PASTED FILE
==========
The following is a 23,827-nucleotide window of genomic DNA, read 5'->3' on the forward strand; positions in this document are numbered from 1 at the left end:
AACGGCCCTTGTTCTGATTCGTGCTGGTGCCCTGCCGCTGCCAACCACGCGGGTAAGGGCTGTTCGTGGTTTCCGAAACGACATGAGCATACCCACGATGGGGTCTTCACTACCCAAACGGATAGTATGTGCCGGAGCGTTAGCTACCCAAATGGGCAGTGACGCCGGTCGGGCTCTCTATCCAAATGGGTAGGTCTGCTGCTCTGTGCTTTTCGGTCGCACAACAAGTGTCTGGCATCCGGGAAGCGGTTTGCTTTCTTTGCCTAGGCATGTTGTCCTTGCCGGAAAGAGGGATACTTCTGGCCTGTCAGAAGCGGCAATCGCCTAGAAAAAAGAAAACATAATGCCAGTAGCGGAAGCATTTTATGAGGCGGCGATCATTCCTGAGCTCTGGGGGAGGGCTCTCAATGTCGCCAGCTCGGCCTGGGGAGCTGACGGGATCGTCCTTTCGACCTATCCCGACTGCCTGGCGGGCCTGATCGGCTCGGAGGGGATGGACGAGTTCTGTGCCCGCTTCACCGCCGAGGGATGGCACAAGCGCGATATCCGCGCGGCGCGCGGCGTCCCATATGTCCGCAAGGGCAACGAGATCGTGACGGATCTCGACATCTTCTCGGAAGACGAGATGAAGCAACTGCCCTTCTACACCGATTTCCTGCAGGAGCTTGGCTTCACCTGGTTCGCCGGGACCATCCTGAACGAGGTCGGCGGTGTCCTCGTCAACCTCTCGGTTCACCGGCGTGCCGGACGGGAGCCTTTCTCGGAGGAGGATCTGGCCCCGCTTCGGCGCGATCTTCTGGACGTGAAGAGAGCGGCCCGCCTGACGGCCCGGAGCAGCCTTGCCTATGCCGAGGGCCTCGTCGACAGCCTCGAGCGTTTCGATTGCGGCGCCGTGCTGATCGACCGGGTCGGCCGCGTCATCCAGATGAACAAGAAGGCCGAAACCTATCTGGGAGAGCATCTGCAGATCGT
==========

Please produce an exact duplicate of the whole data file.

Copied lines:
The following is a 23,827-nucleotide window of genomic DNA, read 5'->3' on the forward strand; positions in this document are numbered from 1 at the left end:
AACGGCCCTTGTTCTGATTCGTGCTGGTGCCCTGCCGCTGCCAACCACGCGGGTAAGGGCTGTTCGTGGTTTCCGAAACGACATGAGCATACCCACGATGGGGTCTTCACTACCCAAACGGATAGTATGTGCCGGAGCGTTAGCTACCCAAATGGGCAGTGACGCCGGTCGGGCTCTCTATCCAAATGGGTAGGTCTGCTGCTCTGTGCTTTTCGGTCGCACAACAAGTGTCTGGCATCCGGGAAGCGGTTTGCTTTCTTTGCCTAGGCATGTTGTCCTTGCCGGAAAGAGGGATACTTCTGGCCTGTCAGAAGCGGCAATCGCCTAGAAAAAAGAAAACATAATGCCAGTAGCGGAAGCATTTTATGAGGCGGCGATCATTCCTGAGCTCTGGGGGAGGGCTCTCAATGTCGCCAGCTCGGCCTGGGGAGCTGACGGGATCGTCCTTTCGACCTATCCCGACTGCCTGGCGGGCCTGATCGGCTCGGAGGGGATGGACGAGTTCTGTGCCCGCTTCACCGCCGAGGGATGGCACAAGCGCGATATCCGCGCGGCGCGCGGCGTCCCATATGTCCGCAAGGGCAACGAGATCGTGACGGATCTCGACATCTTCTCGGAAGACGAGATGAAGCAACTGCCCTTCTACACCGATTTCCTGCAGGAGCTTGGCTTCACCTGGTTCGCCGGGACCATCCTGAACGAGGTCGGCGGTGTCCTCGTCAACCTCTCGGTTCACCGGCGTGCCGGACGGGAGCCTTTCTCGGAGGAGGATCTGGCCCCGCTTCGGCGCGATCTTCTGGACGTGAAGAGAGCGGCCCGCCTGACGGCCCGGAGCAGCCTTGCCTATGCCGAGGGCCTCGTCGACAGCCTCGAGCGTTTCGATTGCGGCGCCGTGCTGATCGACCGGGTCGGCCGCGTCATCCAGATGAACAAGAAGGCCGAAACCTATCTGGGAGAGCATCTGCAGATCGT